A few days ago we had an interesting conversation on Facebook discussing what you should do (digitally-wise) once your baby is born. It started from this meme:
… and developed into us sharing what we (might) do to make our kid’s future career easier. The Internet has changed our personal careers paths dramatically: Most employees look for prospective interviewees’ web records even before setting up the actual meeting.
So can we help our kids with their personal reputation management?
One of the most obvious things to do once your spouse and you agree on the baby’s name is to register the exact-match domain (if possible) for your kid not to have to worry about it when he/she grows up.
But really how crazy should you go about securing your kid’s digital future?
Well, personal reputation management is huge nowadays, and conversely so is identity hijacking. If we can in any way help our children to own their online identities, why not?
After all, you have two obvious choices:
- Make sure your kid has a very wide-spread common first and last name (In this case, you don’t have to worry about your kid’s online reputation: There are hundreds of people sharing the same search results page) OR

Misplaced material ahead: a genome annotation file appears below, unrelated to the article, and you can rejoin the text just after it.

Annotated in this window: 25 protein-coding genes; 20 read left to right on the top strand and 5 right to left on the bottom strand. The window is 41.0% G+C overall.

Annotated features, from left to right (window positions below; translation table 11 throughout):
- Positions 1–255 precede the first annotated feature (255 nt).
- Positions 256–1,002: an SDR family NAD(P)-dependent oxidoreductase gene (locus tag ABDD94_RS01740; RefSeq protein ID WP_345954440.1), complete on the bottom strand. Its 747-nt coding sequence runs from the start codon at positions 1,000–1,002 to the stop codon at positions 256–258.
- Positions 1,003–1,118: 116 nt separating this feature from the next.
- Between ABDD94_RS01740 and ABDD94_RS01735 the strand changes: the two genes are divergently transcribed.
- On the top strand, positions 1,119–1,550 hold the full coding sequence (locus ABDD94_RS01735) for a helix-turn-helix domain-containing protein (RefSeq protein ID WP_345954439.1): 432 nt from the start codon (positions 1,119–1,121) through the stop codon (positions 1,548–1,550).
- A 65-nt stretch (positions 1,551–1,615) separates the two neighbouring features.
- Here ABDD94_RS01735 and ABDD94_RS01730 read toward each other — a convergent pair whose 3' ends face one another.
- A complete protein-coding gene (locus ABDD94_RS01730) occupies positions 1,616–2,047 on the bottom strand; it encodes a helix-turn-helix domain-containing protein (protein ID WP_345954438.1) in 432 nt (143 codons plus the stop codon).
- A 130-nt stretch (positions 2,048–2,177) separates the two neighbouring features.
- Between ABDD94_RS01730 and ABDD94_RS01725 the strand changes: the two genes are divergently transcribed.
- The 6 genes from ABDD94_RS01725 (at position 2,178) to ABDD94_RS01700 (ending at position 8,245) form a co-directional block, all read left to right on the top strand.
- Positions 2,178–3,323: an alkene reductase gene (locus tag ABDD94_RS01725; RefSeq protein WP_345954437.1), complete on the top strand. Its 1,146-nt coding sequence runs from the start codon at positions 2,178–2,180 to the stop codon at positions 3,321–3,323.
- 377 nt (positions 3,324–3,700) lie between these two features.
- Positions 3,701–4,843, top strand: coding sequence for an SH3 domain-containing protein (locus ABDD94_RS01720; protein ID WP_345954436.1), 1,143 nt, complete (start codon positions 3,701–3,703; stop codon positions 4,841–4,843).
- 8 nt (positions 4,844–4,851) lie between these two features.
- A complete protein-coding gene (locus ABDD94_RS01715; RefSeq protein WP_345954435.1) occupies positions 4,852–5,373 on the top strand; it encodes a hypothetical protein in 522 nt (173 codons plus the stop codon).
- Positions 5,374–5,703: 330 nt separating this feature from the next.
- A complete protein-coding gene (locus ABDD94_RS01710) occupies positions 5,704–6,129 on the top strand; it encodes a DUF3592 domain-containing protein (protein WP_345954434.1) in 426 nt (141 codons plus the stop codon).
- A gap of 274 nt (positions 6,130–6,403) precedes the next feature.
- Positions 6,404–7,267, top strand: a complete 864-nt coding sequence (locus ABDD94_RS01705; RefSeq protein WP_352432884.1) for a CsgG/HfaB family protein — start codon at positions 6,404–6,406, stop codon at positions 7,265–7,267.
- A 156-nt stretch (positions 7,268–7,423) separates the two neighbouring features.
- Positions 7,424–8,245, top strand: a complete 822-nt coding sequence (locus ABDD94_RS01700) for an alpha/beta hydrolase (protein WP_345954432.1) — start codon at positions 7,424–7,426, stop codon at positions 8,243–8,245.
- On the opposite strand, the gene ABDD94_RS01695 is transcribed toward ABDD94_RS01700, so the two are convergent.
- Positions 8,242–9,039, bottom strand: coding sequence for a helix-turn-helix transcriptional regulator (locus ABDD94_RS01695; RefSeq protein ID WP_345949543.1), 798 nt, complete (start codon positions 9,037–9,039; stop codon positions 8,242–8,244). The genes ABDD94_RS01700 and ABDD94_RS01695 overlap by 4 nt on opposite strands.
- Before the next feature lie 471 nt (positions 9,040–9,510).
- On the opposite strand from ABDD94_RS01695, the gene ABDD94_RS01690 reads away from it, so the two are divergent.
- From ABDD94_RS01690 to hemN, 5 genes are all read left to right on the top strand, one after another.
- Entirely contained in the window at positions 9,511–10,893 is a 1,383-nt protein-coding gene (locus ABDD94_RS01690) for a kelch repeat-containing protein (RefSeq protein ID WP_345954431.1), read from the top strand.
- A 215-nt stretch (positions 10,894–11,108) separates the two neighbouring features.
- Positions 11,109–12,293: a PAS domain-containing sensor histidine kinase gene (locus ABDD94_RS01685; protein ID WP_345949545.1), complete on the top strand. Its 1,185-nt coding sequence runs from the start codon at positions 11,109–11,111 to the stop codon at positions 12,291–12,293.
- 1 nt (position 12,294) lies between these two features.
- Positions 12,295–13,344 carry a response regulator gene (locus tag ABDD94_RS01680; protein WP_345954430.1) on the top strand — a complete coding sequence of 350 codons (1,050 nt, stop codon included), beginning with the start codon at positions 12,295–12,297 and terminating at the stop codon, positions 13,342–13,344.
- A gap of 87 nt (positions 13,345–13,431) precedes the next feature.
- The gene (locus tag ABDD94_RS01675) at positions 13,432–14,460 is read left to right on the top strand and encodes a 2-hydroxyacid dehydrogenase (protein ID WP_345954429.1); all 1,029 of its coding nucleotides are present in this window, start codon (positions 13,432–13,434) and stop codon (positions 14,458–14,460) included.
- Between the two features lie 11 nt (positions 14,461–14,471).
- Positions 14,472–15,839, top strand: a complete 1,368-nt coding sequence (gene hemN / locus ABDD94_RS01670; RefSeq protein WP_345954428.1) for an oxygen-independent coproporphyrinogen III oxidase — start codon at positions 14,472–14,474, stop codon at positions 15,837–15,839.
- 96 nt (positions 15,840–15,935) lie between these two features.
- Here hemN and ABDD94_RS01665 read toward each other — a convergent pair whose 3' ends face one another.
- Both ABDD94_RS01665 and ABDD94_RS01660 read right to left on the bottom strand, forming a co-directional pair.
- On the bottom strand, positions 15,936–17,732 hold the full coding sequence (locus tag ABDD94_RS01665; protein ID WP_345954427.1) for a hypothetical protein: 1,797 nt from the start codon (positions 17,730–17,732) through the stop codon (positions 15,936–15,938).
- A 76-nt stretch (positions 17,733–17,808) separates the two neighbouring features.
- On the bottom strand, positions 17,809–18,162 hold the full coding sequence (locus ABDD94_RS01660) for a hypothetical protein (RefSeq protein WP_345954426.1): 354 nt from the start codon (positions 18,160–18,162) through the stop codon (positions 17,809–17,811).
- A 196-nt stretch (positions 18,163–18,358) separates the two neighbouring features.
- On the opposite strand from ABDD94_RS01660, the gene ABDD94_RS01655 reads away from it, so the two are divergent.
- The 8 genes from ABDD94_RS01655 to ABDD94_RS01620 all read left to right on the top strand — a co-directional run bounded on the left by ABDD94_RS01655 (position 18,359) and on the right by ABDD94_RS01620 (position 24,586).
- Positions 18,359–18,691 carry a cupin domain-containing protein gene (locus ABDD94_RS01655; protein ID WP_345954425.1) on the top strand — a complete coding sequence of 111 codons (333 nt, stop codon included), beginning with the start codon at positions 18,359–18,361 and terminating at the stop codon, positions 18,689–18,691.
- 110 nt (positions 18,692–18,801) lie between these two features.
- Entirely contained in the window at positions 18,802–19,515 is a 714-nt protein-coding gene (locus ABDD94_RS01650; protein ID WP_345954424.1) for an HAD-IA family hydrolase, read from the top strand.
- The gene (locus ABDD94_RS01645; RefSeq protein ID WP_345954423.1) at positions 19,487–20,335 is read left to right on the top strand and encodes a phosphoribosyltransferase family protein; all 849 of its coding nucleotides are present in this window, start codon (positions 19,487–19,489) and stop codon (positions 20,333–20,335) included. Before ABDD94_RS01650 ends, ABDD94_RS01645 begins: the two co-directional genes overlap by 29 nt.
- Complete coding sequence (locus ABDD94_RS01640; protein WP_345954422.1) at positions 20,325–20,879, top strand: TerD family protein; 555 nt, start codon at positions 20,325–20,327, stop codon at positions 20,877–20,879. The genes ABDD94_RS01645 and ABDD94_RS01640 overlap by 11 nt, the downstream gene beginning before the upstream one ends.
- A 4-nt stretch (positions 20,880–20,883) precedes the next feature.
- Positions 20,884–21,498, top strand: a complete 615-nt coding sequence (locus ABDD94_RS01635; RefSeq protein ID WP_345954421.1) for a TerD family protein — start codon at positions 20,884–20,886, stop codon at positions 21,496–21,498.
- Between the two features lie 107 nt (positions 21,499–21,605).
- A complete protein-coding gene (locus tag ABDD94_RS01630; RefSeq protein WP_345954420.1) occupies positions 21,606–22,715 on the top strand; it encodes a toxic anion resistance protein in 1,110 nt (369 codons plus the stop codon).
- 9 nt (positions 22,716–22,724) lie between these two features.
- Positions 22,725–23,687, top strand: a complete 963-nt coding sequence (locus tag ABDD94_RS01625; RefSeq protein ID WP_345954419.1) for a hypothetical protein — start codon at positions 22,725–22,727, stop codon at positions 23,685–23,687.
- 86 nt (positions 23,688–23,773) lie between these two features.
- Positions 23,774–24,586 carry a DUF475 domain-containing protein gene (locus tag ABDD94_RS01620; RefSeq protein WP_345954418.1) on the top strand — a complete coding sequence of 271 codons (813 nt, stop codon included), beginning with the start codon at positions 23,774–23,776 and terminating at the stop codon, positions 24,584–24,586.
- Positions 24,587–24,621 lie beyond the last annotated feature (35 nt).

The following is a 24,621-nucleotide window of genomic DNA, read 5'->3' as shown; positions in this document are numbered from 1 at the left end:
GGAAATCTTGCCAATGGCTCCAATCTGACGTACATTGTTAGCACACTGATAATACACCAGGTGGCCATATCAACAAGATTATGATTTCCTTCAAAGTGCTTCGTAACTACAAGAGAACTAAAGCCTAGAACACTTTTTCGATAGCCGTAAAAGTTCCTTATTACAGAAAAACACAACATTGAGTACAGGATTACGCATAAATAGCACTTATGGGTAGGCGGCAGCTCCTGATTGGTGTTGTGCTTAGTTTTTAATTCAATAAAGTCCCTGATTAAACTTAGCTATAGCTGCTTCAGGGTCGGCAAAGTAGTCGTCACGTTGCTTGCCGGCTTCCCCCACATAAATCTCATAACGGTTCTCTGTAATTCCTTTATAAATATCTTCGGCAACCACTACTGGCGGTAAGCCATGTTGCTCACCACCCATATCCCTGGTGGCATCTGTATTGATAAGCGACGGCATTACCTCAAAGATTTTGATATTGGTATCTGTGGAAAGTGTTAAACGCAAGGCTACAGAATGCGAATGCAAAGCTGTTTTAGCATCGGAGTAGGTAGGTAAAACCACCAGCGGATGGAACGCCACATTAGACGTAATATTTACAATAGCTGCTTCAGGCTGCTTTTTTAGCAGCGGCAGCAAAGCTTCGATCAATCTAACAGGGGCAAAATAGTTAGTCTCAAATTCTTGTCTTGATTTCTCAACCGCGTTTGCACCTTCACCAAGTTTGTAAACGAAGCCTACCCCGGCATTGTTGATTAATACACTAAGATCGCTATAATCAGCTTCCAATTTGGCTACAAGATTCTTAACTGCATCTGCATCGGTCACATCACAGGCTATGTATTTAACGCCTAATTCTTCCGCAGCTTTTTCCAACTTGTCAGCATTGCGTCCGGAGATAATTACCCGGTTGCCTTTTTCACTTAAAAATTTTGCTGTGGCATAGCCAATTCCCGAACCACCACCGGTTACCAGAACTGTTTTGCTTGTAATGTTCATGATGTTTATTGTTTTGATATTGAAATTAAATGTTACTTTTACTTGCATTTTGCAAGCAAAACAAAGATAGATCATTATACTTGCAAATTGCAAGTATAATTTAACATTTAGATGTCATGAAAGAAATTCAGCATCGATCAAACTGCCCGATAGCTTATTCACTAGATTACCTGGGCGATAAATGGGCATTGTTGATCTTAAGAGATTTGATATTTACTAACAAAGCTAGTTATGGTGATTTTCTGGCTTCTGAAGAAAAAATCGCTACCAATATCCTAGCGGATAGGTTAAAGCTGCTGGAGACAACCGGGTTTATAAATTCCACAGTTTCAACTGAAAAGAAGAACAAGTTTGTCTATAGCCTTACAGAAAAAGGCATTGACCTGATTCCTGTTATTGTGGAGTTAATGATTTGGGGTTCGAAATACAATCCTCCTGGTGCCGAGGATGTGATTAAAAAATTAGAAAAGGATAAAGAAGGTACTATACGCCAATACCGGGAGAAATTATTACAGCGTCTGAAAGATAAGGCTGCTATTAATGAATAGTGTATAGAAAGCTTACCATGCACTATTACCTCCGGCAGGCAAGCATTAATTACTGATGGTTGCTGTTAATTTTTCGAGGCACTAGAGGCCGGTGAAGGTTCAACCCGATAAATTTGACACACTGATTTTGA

- Make sure your kid’s name is more or less unique and when he / she grows up, they will be easy to get found in whatever search engine we are going to use then.
In the latter case, securing important domains and usernames may be a good idea actually.
Helping your kids control their web identities may be crucial for their future. Dan Gillmor has put it very well:
[We] are partly who others say we are. That’s a key reason why each of us needs to be one of the voices (preferably the most prominent) defining us. To the extent that they live public lives in any way – and like it or not, it’s getting harder not to be public in some way – tomorrow’s adults will need an online home that they control. They need an online home, a place where they tell the world who they are and what they’ve done, where they post their own work, or at least some of it.
What to Register